Originally envisioned as a biography about active East Asian volcano Mount Paektu, Super Furry Animals frontman Gruff Rhys turned the idea into a literal rock opera, before reworking the songs into much more personal ruminations about man’s transitory place in our earth’s history. (Mankind are tenants who have forgone renter’s insurance.) Songs were worked out with a full band while on tour, and recorded at the end of it in Joshua Tree. Despite its beginnings, Seeking New Gods‘ is Rhys’ least high-concept record in a while, instead putting the focus on the song, and the album has his best bunch — thoughtful, moving, melodic, perfectly arranged and produced — in over a decade. In fact, it’s one of Rhys’ best albums, be it solo, SFA or other. This mountain is all peaks.
Basement cut: Set to a rollicking piano riff, «Loan Your Loneliness» is the kind of glammy pop song few do as well as Gruff.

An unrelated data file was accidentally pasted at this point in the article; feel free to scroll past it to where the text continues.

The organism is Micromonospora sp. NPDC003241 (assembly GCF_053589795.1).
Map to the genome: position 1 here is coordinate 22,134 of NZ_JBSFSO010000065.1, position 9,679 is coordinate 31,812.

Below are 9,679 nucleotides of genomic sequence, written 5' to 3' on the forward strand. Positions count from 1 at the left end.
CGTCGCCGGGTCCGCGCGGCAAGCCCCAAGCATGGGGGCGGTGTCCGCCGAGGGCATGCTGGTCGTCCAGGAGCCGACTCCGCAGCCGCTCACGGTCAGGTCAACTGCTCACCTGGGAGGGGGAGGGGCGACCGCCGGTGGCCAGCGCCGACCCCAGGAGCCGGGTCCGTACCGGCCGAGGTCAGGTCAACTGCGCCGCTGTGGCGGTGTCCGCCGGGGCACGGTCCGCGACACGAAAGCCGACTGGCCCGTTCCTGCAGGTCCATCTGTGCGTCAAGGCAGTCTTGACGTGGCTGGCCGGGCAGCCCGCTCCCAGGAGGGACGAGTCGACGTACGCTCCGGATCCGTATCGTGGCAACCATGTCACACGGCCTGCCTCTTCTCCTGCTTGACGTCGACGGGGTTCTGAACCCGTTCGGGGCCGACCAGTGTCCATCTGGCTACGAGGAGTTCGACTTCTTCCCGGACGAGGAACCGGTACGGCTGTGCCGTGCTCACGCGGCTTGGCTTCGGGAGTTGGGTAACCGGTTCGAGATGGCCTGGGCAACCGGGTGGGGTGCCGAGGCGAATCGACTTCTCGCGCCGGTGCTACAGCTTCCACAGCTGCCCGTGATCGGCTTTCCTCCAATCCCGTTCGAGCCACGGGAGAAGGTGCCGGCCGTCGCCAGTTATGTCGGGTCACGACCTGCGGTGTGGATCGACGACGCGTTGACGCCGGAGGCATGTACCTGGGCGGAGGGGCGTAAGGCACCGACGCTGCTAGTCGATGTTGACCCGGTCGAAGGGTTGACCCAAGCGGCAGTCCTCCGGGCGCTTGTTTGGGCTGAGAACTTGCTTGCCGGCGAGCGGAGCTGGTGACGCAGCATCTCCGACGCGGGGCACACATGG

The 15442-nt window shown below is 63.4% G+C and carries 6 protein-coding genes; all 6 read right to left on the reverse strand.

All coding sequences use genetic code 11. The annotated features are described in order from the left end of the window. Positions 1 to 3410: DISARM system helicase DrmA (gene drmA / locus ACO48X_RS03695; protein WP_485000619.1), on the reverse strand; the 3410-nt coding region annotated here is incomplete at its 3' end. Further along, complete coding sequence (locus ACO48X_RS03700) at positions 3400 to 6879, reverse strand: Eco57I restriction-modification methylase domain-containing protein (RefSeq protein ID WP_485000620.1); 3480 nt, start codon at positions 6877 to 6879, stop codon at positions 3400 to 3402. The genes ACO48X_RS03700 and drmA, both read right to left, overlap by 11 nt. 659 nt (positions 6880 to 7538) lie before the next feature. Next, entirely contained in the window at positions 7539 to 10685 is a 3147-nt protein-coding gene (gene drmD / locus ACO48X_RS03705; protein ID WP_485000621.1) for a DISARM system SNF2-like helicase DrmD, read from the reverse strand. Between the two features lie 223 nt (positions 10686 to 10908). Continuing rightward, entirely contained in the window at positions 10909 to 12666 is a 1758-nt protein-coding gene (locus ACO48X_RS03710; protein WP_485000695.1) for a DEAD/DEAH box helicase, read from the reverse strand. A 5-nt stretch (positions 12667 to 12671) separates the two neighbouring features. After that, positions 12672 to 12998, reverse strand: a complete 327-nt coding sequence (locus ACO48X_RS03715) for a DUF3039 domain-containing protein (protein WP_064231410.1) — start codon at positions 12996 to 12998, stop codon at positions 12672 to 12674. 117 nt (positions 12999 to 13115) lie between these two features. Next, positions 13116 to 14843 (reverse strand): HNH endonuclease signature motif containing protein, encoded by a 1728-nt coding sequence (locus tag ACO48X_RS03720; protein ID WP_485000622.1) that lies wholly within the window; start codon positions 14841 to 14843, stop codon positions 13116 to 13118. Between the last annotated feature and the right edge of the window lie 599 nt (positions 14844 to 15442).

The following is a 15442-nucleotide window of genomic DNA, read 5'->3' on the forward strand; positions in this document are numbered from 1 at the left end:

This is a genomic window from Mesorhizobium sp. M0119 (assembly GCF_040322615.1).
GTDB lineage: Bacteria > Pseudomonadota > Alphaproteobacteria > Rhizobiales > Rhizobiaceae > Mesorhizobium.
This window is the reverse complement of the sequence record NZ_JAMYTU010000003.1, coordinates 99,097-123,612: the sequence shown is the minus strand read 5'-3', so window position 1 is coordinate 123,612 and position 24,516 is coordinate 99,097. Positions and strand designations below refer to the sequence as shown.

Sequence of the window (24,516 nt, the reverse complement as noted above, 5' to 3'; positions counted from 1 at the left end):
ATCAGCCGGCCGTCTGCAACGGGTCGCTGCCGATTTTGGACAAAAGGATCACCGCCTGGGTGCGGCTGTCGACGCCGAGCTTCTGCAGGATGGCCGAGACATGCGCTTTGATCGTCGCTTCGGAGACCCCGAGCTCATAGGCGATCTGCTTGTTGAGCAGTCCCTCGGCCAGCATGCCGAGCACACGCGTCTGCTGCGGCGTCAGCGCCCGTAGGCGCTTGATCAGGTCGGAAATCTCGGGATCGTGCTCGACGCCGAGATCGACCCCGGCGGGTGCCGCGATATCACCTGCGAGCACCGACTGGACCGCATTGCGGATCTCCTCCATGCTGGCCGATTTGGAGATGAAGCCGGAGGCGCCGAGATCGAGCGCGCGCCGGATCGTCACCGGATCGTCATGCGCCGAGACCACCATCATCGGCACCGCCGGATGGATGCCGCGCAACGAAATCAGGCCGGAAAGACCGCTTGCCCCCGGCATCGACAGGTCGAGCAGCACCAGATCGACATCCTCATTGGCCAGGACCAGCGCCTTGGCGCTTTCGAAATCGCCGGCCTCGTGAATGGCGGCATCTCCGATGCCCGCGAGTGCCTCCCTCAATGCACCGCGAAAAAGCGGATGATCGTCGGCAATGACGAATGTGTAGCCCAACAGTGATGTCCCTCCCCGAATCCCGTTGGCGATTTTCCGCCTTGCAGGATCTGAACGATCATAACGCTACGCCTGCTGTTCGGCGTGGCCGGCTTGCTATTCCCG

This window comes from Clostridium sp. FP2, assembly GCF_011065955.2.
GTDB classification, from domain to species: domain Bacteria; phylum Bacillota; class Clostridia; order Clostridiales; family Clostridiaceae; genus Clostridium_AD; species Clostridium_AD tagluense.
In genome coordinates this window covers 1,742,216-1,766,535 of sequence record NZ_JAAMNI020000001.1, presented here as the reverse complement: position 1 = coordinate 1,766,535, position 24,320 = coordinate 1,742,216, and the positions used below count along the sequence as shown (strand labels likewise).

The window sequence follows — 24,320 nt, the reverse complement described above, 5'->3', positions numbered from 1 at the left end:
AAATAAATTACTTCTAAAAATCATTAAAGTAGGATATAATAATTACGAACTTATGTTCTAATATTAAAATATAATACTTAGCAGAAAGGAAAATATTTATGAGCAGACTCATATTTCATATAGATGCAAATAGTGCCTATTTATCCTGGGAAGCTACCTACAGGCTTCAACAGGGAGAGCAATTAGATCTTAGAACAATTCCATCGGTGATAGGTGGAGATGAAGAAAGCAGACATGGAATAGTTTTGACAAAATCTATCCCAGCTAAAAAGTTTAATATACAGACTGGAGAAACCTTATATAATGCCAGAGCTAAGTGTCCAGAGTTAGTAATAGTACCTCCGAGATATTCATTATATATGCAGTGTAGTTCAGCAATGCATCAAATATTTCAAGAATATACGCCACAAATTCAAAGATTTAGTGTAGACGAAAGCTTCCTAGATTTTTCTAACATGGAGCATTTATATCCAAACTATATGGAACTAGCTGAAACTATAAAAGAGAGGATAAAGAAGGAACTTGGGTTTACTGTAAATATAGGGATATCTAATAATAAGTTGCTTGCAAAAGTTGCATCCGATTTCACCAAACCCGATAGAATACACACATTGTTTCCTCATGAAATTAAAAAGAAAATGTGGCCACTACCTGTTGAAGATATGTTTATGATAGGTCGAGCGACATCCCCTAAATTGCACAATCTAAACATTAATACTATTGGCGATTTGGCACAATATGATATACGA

2. Little Simz – Sometimes I Might Be Introvert (Age 101 Music)
Having released one of the best albums of 2019, some may have wondered how Little Simz would follow up GREY Area. Clearly, she was not one of those, and now that album feels like just an appetizer for this. Even if you didn’t look at Sometimes I Might Be Introvert‘s 65-minute runtime or 19-song tracklist, it only takes about 10 seconds of the title track / opening cut to realize the scope, ambition, confidence and sheer talent at play here. Working once again with producer and SAULT svengali Inflo (as well as regular collaborator Cleo Sol and Obongjayar), this isn’t an album, it’s a globe-trotting epic full of sweep and swagger, orchestrated battle royales, intimate character moments, showstopping choreographed set-pieces and joyous bacchanals. Little Simz is writer, director and star, is in full control, never lacks focus, has incredible flow, and sticks the landing. And unlike some works of this scale, it’s over too soon. As for how she’ll follow this one up, it’s not for us to worry, only for us to wait.
Basement cut: Too many high points to choose, but «Woman,» featuring Cleo Sol on the chorus, celebrates ladies around the world in the most luxe setting possible.